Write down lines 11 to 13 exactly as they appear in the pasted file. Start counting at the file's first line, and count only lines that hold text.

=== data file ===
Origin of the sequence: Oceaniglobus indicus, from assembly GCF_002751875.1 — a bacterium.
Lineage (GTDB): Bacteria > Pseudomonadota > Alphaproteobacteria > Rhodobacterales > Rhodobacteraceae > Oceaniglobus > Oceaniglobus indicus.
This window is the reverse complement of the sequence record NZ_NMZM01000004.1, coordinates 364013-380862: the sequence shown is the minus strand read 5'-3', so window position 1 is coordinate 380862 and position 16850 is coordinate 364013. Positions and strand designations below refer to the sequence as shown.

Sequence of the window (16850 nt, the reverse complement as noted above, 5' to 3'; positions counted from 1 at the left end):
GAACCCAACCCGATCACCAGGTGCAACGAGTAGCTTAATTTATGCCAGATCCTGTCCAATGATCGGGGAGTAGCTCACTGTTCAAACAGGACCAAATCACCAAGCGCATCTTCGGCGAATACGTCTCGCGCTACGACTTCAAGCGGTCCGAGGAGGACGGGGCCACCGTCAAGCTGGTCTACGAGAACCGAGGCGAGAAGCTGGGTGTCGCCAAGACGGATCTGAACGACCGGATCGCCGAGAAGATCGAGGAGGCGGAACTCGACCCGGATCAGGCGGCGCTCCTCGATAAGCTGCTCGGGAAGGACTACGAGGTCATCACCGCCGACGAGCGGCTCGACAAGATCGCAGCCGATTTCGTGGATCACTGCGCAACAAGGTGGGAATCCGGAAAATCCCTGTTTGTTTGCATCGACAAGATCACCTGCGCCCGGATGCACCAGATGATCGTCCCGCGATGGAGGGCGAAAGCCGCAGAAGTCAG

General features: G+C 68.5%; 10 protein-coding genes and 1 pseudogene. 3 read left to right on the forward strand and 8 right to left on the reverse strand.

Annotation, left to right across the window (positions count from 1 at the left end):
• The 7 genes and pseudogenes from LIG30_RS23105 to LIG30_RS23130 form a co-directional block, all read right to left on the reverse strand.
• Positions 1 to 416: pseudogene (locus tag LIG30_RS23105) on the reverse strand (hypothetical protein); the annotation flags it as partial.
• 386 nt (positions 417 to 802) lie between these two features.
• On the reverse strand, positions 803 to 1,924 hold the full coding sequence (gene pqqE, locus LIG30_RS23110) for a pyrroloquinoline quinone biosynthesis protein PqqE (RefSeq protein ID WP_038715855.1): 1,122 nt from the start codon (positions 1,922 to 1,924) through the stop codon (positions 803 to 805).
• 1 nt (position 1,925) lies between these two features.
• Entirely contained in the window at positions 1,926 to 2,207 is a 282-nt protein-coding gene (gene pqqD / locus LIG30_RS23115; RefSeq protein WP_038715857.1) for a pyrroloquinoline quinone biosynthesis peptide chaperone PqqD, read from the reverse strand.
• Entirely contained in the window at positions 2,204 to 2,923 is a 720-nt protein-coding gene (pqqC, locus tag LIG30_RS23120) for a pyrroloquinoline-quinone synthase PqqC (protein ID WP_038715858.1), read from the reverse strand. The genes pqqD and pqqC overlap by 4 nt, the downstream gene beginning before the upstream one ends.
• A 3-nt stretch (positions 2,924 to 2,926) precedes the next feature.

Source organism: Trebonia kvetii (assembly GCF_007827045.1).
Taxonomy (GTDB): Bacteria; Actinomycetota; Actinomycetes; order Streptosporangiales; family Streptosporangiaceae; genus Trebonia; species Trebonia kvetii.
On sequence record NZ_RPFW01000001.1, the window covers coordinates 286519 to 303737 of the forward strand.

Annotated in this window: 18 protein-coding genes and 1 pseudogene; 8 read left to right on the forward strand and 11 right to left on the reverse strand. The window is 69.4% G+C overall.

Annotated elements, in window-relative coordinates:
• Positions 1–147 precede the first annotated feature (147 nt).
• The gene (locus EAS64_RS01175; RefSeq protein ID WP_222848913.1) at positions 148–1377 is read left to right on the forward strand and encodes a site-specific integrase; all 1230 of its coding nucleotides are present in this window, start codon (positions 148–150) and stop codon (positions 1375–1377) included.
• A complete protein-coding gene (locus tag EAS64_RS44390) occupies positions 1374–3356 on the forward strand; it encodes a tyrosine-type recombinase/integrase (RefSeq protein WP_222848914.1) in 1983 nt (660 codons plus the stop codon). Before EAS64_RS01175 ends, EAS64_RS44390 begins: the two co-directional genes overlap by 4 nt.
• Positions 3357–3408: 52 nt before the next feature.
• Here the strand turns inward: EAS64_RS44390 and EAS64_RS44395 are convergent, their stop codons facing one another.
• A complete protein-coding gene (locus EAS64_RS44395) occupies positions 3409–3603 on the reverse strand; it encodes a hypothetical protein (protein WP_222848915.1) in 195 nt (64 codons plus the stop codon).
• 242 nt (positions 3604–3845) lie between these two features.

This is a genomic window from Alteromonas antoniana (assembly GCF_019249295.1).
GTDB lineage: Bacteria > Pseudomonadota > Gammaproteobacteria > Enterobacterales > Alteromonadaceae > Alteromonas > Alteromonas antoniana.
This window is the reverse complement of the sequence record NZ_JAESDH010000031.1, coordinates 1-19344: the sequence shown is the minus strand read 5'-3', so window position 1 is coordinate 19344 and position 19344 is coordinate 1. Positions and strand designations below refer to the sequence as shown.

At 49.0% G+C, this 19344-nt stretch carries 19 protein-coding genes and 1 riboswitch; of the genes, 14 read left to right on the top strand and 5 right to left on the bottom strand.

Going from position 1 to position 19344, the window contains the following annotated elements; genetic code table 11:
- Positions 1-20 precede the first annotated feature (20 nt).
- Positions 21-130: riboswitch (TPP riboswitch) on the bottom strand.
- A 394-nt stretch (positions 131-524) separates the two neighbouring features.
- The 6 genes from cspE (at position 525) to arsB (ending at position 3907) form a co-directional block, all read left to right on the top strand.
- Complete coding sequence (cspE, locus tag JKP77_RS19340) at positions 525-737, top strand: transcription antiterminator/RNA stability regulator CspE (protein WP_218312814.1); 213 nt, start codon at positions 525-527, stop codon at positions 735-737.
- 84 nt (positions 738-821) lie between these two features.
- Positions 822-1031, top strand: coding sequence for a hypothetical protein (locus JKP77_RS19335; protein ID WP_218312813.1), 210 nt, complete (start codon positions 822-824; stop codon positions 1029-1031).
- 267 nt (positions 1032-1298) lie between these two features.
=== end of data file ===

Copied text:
• On the reverse strand, positions 803 to 1,924 hold the full coding sequence (gene pqqE, locus LIG30_RS23110) for a pyrroloquinoline quinone biosynthesis protein PqqE (RefSeq protein ID WP_038715855.1): 1,122 nt from the start codon (positions 1,922 to 1,924) through the stop codon (positions 803 to 805).
• 1 nt (position 1,925) lies between these two features.
• Entirely contained in the window at positions 1,926 to 2,207 is a 282-nt protein-coding gene (gene pqqD / locus LIG30_RS23115; RefSeq protein WP_038715857.1) for a pyrroloquinoline quinone biosynthesis peptide chaperone PqqD, read from the reverse strand.